Oral NSAIDs for treating fibromyalgia pain in adults

Bottom line

We found very low-quality evidence that oral non-steroidal anti-inflammatory drugs (NSAIDs) have no effect on pain or other symptoms in people with moderate or severe pain from fibromyalgia. Ibuprofen and diclofenac are common NSAIDs.

Background

Fibromyalgia is characterised by persistent, widespread pain, sleep problems, and fatigue. NSAIDs are drugs with analgesic (pain-killing), antipyretic (fever-reducing) effects, and also with anti-inflammatory effects at higher doses. NSAIDs are frequently used to treat rheumatic diseases.

Our definition of a good result was someone who had a high level of pain relief and was able to keep taking the medicine without side effects that made them want to stop.

Study characteristics

We searched for clinical trials in which NSAIDs were used to treat symptoms of fibromyalgia in adults. The latest search was in January 2017. Six studies satisfied the inclusion criteria, randomising 292 participants to treatment with NSAID or placebo. NSAIDs tested were etoricoxib 90 mg daily, ibuprofen 2400 mg daily, naproxen 1000 mg daily, and tenoxicam 20 mg daily; 146 participants received NSAID and 146 placebo. Study duration was between three and eight weeks. Not all studies reported the outcomes of interest.

Key results

We found no difference between NSAID or placebo for a range of outcomes. Pain reduction by half or better was experienced by 1 in 10 with NSAID and 2 in 10 with placebo. Pain reduction by a third or better was experienced by about 2 in 10 with both NSAID and placebo. Side effects were experienced by 3 in 10 with NSAID and 2 in 10 with placebo.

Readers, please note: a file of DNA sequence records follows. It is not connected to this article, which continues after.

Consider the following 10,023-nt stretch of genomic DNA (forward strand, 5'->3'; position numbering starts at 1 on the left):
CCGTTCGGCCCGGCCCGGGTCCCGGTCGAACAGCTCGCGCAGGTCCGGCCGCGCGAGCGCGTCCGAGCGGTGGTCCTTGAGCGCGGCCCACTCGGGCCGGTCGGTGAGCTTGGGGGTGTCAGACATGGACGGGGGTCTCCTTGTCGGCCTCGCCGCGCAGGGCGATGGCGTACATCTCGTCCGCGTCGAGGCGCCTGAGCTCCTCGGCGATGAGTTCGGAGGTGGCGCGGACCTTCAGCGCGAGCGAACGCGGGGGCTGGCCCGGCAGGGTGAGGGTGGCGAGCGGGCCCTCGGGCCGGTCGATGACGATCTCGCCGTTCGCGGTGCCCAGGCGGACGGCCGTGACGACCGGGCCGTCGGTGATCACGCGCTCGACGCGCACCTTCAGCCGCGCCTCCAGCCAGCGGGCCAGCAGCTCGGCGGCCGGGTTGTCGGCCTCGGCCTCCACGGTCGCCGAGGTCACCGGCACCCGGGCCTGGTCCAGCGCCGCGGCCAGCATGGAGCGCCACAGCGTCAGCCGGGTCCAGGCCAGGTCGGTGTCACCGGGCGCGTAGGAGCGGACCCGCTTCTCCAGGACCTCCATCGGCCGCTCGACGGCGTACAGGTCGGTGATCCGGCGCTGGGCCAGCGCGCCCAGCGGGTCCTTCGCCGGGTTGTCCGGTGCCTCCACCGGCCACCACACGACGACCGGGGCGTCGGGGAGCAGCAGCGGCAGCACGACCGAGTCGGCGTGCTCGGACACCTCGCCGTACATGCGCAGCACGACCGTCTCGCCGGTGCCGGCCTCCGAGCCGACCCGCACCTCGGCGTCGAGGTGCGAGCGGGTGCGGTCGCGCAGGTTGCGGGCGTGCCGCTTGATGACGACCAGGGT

Quality of the evidence

The evidence was of very low quality. This means that the research does not provide a reliable indication of the likely effect. The chance that the real effect of NSAIDs could be substantially different is very high. Small studies like those in this review tend to overestimate results of treatment compared to the effects found in larger, better studies. The very low-quality evidence and the lack of any obvious benefit mean that NSAIDs cannot be regarded as useful for the management of fibromyalgia.

Authors' conclusions: 

There is only a modest amount of very low-quality evidence about the use of NSAIDs in fibromyalgia, and that comes from small, largely inadequate studies with potential risk of bias. That bias would normally be to increase the apparent benefits of NSAIDs, but no such benefits were seen. Consequently, NSAIDs cannot be regarded as useful for treating fibromyalgia.

Read the full abstract...
Background: 

Oral nonsteroidal anti-inflammatory drugs (NSAIDs) are widely used in the treatment of pain in fibromyalgia, despite being considered not to be effective.

Objectives: 

To assess the analgesic efficacy, tolerability (drop-out due to adverse events), and safety (serious adverse events) of oral nonsteroidal anti-inflammatory drugs for fibromyalgia in adults.

Search strategy: 

We searched CENTRAL, MEDLINE, and Embase for randomised controlled trials from inception to January 2017. We also searched the reference lists of retrieved studies and reviews, and online clinical trial registries.